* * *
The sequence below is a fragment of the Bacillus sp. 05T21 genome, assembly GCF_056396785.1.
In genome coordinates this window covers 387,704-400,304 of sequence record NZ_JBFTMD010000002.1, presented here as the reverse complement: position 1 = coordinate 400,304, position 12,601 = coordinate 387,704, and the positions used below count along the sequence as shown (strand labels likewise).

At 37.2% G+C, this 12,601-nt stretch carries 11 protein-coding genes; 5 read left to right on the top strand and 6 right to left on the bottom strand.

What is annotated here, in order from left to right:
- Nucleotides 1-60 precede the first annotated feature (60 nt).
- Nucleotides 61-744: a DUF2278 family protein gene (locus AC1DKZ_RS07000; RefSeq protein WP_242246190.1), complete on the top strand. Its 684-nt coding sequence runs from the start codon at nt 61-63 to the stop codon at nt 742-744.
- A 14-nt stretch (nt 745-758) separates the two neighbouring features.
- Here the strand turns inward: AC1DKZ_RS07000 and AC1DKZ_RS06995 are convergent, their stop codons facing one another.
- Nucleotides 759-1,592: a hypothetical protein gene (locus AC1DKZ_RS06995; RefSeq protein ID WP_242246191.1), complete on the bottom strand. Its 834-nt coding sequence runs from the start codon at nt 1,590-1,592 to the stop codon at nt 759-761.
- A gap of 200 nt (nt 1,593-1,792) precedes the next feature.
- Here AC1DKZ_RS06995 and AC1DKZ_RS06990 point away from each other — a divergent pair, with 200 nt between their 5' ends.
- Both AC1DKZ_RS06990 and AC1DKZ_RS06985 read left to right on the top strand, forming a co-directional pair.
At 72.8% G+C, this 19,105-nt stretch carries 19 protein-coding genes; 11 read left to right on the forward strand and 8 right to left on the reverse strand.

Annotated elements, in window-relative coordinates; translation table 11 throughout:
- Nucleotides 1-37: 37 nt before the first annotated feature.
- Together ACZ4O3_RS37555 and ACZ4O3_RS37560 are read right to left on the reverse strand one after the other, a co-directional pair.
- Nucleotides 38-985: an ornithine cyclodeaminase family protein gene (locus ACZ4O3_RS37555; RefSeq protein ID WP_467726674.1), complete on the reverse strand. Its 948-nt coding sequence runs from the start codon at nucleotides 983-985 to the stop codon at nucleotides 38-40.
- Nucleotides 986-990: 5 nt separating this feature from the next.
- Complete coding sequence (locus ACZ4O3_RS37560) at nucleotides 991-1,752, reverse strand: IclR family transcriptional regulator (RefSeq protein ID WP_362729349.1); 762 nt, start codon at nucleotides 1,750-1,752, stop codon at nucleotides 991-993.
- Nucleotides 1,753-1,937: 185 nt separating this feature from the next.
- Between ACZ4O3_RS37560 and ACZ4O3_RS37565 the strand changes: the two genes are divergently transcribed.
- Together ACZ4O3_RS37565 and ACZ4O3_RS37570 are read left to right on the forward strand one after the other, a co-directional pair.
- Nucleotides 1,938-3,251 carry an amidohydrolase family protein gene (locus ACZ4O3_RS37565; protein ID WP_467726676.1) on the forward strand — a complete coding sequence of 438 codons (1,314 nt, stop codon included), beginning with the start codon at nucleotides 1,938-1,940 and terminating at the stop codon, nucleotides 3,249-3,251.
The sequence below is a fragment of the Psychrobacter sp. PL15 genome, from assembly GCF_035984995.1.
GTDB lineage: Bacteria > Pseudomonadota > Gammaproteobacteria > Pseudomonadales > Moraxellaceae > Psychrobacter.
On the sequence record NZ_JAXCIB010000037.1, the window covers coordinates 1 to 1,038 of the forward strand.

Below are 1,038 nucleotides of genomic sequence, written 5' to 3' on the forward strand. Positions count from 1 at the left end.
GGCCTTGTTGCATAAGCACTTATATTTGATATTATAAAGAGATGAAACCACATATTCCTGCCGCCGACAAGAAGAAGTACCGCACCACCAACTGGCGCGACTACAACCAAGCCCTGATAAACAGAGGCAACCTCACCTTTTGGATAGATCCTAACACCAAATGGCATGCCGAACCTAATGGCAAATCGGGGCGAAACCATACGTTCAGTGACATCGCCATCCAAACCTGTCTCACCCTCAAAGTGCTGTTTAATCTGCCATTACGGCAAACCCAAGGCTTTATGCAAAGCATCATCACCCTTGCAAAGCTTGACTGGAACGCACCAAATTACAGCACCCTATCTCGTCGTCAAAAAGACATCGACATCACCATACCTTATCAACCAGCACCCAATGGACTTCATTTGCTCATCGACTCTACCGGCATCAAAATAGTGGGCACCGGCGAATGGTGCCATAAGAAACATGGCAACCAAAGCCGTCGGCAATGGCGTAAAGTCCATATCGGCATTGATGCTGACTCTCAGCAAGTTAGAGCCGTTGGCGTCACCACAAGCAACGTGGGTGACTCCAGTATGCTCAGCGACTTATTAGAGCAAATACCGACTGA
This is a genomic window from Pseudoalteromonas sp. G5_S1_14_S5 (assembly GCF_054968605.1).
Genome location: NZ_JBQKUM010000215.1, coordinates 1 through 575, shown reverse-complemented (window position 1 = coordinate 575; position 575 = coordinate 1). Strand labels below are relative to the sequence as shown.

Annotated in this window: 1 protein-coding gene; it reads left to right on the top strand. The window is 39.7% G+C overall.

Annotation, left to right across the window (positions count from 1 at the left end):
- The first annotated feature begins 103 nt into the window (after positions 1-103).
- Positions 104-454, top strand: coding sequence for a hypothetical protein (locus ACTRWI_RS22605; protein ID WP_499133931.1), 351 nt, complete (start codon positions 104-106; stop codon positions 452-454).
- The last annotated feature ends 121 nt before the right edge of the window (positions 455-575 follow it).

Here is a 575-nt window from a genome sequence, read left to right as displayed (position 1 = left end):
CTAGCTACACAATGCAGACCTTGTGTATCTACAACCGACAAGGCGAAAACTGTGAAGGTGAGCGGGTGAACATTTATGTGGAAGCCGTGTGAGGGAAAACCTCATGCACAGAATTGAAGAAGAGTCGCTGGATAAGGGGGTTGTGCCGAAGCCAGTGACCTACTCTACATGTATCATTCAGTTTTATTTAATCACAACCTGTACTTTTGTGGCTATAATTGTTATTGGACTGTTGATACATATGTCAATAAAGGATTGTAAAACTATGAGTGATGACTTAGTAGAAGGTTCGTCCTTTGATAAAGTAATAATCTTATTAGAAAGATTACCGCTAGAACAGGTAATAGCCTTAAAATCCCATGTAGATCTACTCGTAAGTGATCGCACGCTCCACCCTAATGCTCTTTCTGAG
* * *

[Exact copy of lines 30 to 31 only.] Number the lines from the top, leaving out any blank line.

Genome location: NZ_JBQKUM010000215.1, coordinates 1 through 575, shown reverse-complemented (window position 1 = coordinate 575; position 575 = coordinate 1). Strand labels below are relative to the sequence as shown.

Annotated in this window: 1 protein-coding gene; it reads left to right on the top strand. The window is 39.7% G+C overall.